Wilton Public Schools is very proud to partner with the Wilton Library on the Community Reads program. This year, the entire school community is involved in the community conversation on this important topic with age-appropriate titles, booklists, and programming at each of our schools.
The selected title, The Tattooist of Auschwitz, by Heather Morris, will be the common experience book for students at the High School is based on a true story of courage, optimism, love, and survival during the Holocaust. It is a story that tells about the best of humanity during the worst of times. In this heart-warming, thematically rich book, the protagonist states that “each day you wake up is a good day”. Students will have the opportunity to read the book and meet the author on April 11th when she visits the High School during the school day. Wilton High School students are also recording oral histories of a number of Holocaust survivors and their descendants to create a documentary that will be shown to students. “With each passing day, we are losing the oral histories of Holocaust survivors and that cumulative voice of the generation that lived through World War II,” remarked Tai-Lauria.
Beyond the High School, each Wilton school will focus on a book that covers important themes that were present during the Holocaust that is still with us today. At Middlebrook, two books have been chosen – they are Hana’s Suitcase by Karen Levine and Yellow Star by Jennifer Roy. Themes in these books are courage, hope, and survival. The author of Yellow Star, Jennifer Roy, will be visiting Middlebrook School on April 2nd. Raffles for book giveaways of both Hana’s Suitcase and Yellow Star will be conducted in the two weeks leading up to the author’s visit.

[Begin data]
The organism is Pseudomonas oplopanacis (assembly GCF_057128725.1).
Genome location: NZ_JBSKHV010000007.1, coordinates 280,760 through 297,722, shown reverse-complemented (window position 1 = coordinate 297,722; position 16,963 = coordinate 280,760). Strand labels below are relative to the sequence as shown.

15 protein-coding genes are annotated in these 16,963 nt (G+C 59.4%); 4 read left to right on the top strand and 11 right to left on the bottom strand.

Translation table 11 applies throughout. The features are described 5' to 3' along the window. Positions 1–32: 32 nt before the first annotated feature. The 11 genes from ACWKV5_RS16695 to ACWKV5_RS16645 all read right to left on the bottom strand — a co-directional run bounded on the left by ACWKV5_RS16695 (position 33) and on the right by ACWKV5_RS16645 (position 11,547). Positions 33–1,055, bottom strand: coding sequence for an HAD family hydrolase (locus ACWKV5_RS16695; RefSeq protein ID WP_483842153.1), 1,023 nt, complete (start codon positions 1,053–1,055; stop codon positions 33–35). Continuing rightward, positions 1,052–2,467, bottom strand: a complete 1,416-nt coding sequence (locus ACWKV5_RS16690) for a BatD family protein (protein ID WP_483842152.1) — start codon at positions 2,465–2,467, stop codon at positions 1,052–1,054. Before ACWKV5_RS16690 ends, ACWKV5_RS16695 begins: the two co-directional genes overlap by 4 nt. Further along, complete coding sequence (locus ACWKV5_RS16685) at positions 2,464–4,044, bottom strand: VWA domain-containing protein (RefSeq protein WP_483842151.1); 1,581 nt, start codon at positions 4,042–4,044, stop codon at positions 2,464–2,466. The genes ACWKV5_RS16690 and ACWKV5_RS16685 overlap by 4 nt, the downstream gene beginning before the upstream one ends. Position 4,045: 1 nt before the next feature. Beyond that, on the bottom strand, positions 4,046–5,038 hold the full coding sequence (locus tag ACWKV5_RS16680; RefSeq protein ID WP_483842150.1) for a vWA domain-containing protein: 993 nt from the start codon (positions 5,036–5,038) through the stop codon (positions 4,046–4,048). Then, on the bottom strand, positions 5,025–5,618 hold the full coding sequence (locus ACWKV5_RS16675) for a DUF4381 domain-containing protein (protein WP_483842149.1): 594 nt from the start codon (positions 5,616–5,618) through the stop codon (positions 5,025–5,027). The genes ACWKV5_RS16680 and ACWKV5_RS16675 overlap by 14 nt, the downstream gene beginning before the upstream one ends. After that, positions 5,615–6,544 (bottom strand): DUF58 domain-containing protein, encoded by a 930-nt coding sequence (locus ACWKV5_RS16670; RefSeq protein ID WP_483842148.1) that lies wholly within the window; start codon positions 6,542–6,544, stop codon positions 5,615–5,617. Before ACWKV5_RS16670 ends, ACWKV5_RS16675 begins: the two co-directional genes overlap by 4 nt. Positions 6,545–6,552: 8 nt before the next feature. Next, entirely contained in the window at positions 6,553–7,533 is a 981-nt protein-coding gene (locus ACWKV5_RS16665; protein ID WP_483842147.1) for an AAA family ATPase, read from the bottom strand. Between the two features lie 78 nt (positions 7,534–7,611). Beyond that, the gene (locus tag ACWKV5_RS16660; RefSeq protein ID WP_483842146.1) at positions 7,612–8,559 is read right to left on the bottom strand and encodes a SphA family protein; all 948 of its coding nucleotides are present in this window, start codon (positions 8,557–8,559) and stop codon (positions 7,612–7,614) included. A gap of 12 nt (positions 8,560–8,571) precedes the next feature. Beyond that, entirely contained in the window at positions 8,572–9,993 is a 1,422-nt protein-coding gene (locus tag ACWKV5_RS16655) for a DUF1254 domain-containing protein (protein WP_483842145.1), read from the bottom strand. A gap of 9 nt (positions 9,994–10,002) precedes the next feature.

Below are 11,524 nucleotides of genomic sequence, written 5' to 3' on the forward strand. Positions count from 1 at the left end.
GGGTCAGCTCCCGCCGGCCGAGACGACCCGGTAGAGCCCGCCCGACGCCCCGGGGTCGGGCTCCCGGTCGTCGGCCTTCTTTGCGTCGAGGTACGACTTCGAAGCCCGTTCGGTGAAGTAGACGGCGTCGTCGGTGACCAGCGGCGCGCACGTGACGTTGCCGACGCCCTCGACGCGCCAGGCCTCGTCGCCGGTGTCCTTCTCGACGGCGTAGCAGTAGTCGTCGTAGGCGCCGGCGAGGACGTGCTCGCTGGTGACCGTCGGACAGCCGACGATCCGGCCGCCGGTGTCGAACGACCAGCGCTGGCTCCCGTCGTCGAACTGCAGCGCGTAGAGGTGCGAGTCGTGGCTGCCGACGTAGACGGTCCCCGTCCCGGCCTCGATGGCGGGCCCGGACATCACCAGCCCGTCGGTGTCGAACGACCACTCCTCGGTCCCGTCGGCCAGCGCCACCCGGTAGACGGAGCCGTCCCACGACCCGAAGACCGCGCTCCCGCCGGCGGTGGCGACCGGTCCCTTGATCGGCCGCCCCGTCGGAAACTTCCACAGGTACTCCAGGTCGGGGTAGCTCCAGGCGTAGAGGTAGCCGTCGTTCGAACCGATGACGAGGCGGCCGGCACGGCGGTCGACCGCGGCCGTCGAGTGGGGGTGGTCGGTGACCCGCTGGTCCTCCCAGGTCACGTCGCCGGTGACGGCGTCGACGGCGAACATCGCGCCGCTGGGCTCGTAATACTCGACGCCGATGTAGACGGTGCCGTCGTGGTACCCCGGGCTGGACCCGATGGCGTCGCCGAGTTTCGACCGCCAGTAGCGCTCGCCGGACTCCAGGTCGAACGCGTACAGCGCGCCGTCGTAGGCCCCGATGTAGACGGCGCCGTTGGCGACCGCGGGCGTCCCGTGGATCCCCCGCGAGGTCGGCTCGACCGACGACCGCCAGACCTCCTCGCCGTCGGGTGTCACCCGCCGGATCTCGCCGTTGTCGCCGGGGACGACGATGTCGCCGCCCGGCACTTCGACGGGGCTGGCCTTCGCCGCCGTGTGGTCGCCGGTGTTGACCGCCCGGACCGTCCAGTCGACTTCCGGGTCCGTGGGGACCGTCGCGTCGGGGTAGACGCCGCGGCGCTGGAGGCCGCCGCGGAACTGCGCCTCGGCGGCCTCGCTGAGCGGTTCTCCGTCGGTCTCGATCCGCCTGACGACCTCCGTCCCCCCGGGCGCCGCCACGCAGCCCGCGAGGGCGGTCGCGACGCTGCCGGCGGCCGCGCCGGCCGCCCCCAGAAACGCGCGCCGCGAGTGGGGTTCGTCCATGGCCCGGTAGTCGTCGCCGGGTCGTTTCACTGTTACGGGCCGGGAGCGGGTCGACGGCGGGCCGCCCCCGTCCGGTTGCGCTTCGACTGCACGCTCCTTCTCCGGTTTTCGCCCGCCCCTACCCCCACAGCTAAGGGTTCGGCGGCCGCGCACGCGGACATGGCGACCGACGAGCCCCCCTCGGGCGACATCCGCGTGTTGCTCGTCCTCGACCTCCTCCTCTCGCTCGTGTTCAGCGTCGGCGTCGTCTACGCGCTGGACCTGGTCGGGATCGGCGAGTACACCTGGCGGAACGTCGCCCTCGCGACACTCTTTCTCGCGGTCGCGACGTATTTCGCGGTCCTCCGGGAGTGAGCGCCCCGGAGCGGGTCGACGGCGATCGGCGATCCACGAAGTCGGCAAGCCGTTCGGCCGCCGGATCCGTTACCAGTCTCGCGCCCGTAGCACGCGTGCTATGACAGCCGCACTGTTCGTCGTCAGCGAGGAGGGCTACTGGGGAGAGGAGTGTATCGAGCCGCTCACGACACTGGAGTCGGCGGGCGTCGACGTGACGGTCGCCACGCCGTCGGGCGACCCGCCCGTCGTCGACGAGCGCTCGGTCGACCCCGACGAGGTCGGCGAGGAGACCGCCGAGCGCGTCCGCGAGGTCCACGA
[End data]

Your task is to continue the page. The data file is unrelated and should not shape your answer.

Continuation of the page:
At Cider Mill the book Whispering Town by Jennifer Elvgren has been chosen. Community guest readers will be invited to do a read-aloud for classes. Guest readers will include leaders from the community, parents, organization members, and district leadership. The book is set in occupied Denmark and tells the true story of a village that worked together and showed courage to help a number of Jewish people escape by boat to neutral Sweden. A gentle way to introduce children to the time, this picture book is told from the perspective of a young girl who was a “helper”.
At Miller-Driscoll, Library Learning Commons staff will be reading The Sneetches by Dr. Seuss to all the students. This is a story that tackles prejudice and discrimination in an age-appropriate way for young learners.
‘I'm thrilled to have the opportunity to collaborate with the Wilton Library on such an important topic’ Said WPS Superintendent Dr. Kevin. Smith ‘The programming planned by the library and by the schools is rich and robust. Exploring the Holocaust through the lenses of different authors and hearing different voices will provide our students and community members opportunities to develop keen insights and deepen empathy. Wilton Reads 2019 is a marvelous expression of our vision and mission and represents the very best of who we are as a community.’
Book Giveaways start this week. Author visits at Wilton High School on April 11, Middlebrook School on April 2nd, Cider Mill April 4th